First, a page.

May 8, 2013//
Meet Jossina Gonzalez. She's a young woman with a passion for neuroscience and she graduates next week.
She was just so smart. She needed to put that talent to work as a researcher.”
– Brian DerrickProfessor, UTSA Department of Biology
In 2004, Jossina was accepted into the University of Texas Medical Branch in Galveston to prepare for training as a physician. However, when the university learned she was unable to walk and generally weakened due to a debilitating neurological condition, the Health Science Center revoked her admission, causing an uproar that landed in the laps of the U.S. Department of Justice and U.S. Office of Civil Rights in Washington, D.C.
The crux of the issue was whether she could complete the physical training of medical school, residency and the day-to-day of physicians. Ultimately, Gonzalez lost her fight. Disheartened, she began pursuing other avenues.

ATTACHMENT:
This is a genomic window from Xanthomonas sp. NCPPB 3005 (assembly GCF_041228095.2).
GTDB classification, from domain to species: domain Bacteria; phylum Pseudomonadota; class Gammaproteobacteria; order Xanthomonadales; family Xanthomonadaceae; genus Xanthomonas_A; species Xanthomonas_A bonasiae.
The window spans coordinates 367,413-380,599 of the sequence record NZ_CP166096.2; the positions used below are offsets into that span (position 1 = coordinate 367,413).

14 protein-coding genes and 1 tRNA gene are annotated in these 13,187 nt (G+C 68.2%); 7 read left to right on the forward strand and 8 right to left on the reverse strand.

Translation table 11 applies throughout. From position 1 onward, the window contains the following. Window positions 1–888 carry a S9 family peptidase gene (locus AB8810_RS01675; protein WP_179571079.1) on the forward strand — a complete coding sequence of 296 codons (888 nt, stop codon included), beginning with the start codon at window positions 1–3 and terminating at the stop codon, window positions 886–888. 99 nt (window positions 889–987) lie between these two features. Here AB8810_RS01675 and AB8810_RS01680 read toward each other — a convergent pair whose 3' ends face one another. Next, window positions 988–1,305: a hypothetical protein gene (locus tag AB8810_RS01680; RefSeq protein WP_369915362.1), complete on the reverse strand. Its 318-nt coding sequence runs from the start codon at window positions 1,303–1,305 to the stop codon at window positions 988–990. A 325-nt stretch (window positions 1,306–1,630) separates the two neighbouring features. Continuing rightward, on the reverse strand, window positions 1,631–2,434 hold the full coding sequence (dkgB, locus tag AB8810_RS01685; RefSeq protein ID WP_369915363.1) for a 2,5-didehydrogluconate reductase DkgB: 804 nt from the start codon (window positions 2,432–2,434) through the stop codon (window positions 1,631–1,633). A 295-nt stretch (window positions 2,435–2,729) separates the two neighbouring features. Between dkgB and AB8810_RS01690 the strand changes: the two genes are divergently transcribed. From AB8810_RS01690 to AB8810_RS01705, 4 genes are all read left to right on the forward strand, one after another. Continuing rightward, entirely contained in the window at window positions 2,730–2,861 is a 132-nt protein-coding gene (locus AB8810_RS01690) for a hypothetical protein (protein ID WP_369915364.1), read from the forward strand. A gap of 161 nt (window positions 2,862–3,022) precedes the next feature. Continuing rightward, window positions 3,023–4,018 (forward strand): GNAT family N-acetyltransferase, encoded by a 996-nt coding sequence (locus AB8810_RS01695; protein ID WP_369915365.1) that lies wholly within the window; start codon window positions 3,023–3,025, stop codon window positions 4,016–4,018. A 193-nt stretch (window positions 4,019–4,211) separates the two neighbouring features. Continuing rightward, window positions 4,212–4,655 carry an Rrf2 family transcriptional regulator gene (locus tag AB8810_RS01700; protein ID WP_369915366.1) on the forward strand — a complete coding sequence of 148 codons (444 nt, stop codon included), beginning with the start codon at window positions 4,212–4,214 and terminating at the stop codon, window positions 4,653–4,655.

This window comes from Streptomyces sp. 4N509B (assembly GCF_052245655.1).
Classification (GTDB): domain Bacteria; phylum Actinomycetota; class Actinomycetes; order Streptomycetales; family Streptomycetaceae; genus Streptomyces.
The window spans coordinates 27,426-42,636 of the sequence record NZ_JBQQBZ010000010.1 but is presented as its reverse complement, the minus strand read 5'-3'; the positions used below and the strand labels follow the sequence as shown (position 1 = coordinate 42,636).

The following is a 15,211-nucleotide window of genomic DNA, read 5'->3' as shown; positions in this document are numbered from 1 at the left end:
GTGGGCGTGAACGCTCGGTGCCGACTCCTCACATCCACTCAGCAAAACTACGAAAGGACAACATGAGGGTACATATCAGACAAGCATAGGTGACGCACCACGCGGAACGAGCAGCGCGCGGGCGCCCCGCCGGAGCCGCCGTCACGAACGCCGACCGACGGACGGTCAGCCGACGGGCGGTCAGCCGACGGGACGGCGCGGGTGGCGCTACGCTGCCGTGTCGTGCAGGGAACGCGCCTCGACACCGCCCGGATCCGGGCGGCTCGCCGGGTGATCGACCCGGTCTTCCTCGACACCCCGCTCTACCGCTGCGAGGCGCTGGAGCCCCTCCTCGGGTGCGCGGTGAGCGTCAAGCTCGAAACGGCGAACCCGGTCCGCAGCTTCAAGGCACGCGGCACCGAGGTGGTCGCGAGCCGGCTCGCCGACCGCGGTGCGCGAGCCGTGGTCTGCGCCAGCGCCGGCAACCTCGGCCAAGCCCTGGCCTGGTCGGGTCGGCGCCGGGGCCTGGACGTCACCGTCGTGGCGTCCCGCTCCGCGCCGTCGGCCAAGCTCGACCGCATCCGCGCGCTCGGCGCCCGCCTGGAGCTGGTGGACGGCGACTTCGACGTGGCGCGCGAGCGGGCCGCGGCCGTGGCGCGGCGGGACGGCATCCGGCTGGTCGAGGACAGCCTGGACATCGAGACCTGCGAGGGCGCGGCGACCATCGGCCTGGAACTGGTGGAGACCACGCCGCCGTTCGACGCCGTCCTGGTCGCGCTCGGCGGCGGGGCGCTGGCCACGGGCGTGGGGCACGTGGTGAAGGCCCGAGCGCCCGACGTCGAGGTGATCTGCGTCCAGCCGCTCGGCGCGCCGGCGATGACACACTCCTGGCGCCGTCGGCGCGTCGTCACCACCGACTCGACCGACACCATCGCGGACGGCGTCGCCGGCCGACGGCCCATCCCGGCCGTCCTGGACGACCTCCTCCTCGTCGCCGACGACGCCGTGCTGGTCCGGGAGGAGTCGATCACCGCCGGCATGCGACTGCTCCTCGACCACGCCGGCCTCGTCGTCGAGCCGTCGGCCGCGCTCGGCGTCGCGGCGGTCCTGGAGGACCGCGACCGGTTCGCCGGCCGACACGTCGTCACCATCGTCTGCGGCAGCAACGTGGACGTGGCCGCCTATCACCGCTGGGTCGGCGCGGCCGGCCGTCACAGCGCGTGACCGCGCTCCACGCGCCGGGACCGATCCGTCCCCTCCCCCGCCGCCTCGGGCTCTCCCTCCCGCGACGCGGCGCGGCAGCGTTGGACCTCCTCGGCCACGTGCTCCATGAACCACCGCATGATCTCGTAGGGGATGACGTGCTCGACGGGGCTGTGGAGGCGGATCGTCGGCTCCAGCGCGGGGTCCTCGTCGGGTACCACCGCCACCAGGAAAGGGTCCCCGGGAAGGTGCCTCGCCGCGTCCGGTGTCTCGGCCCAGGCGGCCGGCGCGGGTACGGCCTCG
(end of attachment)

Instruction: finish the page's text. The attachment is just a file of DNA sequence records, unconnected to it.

"I had Jossina in my undergraduate neuroscience classes and, almost every time we took an exam, her grades were much, much higher than the rest of the class," recalls Brian Derrick, a professor in the UTSA Department of Biology. "I suggested she ought to become a scientist. She was just so smart. She needed to put that talent to work as a researcher.""
Energized by Derrick's encouragement, Gonzalez applied and was admitted to UTSA's neurobiology doctoral program in 2007, five years after receiving her bachelor's degree in biology. Since that time, she has been studying the biological basis of hippocampal mnemonic function in the hopes that her research will provide new insights about how memories are encoded and recalled. She plans on pursuing post-doctoral training to become an academic research neuroscientist.
Do you know someone at UTSA who is achieving great things? Email us at email@example.com so we might consider your submission for an upcoming installment of Meet a Roadrunner.